This study examined the reproducibility and comparability of five measures of function and exercise tolerance. The test battery and questionnaire on function and physical activity were administered twice, 7-10 days apart to 38 men and 12 women aged 54-80 years at the Baltimore Veterans Affairs Medical Center. Tests included fast pace 4 and 20-meter walks, 6-minute and graded treadmill walks, and a seated step test. All tests demonstrated good reproducibility with Pearson and intraclass correlation coefficients ranging from 0.84 to 0.98, and percent differences on retest ranging from 4 to 11%. Although correlations between different tests were all significant (range 0.34-0.89), comparison of performance ranks and linear regression analyses indicated that the short fast walks and seated step test may not be suitable substitutes for treadmill or long self-paced corridor walks. Only 28% had the same quintile performance ranking on the step test as on the treadmill walk, and 36% had rankings 2 or more points apart. The fast 20m walk shows the most promise as a low-level alternative to the 6-minute walk; performances had a correlation of 0.73, 82% of ranks were within one point, and 20m speed explained 42% of the variance in distance covered. More development is needed for comprehensive assessment of exercise tolerance in older adults; the 6-minute walk did not adequately discriminate fitness level in persons who walk regularly, and the treadmill posed problems for those with walking difficulty.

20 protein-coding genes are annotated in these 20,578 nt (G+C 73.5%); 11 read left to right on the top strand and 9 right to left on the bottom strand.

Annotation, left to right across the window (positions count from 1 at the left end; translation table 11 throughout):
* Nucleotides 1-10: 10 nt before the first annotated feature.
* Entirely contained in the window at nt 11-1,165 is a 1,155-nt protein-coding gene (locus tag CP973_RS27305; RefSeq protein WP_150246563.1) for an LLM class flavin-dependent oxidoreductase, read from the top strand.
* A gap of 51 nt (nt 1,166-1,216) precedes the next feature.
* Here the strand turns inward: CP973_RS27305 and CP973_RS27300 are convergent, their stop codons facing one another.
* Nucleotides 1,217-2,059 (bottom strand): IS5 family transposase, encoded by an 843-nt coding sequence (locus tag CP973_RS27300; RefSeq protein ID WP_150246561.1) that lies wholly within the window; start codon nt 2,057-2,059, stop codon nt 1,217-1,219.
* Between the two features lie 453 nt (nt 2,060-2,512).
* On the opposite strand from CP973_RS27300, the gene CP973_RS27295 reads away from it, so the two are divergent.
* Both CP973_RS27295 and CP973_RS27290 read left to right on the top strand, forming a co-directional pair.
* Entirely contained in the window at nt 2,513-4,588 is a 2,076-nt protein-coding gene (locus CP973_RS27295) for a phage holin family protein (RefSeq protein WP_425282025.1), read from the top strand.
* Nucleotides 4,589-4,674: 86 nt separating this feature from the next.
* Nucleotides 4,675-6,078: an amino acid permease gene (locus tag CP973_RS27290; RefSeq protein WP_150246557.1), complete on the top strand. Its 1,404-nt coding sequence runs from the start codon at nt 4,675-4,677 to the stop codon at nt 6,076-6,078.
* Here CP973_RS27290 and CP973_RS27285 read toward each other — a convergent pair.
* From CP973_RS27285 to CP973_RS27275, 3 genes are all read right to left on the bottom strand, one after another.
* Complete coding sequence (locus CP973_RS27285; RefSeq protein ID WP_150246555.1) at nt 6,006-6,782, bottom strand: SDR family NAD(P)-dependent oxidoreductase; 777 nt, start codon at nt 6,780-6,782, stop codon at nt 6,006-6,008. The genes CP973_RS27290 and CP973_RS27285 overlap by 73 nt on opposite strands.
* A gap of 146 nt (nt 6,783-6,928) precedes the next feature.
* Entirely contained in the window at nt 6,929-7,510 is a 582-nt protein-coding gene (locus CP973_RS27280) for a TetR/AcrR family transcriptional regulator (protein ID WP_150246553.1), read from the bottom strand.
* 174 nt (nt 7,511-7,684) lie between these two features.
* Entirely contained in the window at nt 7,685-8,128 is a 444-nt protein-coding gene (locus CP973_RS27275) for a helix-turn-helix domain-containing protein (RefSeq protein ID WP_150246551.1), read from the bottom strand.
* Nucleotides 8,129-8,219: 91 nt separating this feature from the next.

|Original language||English (US)|
|Number of pages||7|
|Journal||Aging Clinical and Experimental Research|
|Publication status||Published - Jan 1 2000|
All Science Journal Classification (ASJC) codes
- Geriatrics and Gerontology